Most people have absolutely no trouble eating plants in the nightshade family. However, there is some research that suggests people with chronic musculoskeletal pain experience relief after eliminating nightshade vegetables from their diet. As always, it is important to pay attention to the messages your body is sending you – and talk to your naturopath or doctor about any symptoms you are experiencing. It has not been our experience though, that people following the full Gerson Therapy – including the strict diet, enemas, juices and supplements – experience negative reactions to nightshades.
The potato is also a strong example of how, in our quest for large-scale efficiency of production, modern agriculture fails to appreciate the value of genetic diversity.”Interestingly, potato farming has also played a large role in the creation of the agro-industrial complex. Farmers used the world’s first intensive fertilizer (guano) to encourage potato production and the first artificial pesticide, Paris Green, a form of arsenic, was used to combat the Colorado potato beetle.
The potato is also a strong example of how, in our quest for large-scale efficiency of production, modern agriculture fails to appreciate the value of genetic diversity. Although there are over 5,000 different varieties of potatoes, few grow outside the Andean highlands. Environmental scientist, Karl Zimmerer, observes that the range of potatoes in a single Andean field “exceeds the diversity of nine-tenths of the potato crop of the entire United States.”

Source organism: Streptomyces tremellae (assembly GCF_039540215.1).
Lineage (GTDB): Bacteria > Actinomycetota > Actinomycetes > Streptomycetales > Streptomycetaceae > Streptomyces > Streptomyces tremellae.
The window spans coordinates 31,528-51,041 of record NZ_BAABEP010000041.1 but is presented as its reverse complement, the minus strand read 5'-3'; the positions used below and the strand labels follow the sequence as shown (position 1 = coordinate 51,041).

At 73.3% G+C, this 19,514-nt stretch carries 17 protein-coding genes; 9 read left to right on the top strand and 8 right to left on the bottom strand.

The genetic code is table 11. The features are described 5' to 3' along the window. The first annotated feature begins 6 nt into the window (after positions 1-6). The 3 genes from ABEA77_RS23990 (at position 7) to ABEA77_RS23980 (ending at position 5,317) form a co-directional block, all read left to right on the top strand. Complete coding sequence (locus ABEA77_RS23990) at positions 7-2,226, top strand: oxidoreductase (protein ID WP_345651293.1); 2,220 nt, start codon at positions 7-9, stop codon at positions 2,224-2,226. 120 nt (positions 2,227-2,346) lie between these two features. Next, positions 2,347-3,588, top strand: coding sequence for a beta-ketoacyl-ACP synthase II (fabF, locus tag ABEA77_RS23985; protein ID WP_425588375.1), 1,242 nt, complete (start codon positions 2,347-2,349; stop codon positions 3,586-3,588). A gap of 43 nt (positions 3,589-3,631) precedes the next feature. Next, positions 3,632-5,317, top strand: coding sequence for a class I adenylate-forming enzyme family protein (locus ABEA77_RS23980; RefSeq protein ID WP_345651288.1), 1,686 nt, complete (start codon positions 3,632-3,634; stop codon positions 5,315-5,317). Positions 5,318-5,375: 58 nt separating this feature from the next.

More and more people are beginning to realize that our health as individuals and as a species is inextricably linked to the quality of the food we eat and the health of soil on which we all depend. Unfortunately, modern agriculture still clings to the toxic treadmill of insecticides and simple fertilizers. As more and more people wake up to new ways of eating and living, this too will change. Until then, buy organic potatoes. If possible, buy local potatoes. Better yet, grow your own potatoes!
This article originally appeared in the new Summer 2014 issue of the Gerson Institute’s quarterly newsletter, Healing News. This month, we unveiled a brand-new look for the Healing News, and are making it available to more people than ever before! To be put on the Healing News mailing list, simply make a donation–of any size!–to the Gerson Institute. You can choose to have the newsletter mailed to you in hard copy, or to save a tree and receive a digital copy by email.
For more information on the Healing News‘ recent relaunch, click here.
Mikhaela Payden-Travers is the Gerson Institute’s Development Coordinator, managing the Institute’s various fundraising programs. A grassroots fundraiser with experience working for small organizations in the United States, Guatemala and Mexico, Mikhaela joined the Institute in the summer of 2009.
She is currently finishing her master’s degree in Nonprofit Management at the University of San Diego, but when she’s not at school or at the Institute, she enjoys running, reading Umberto Eco and rescuing Tijuana street dogs.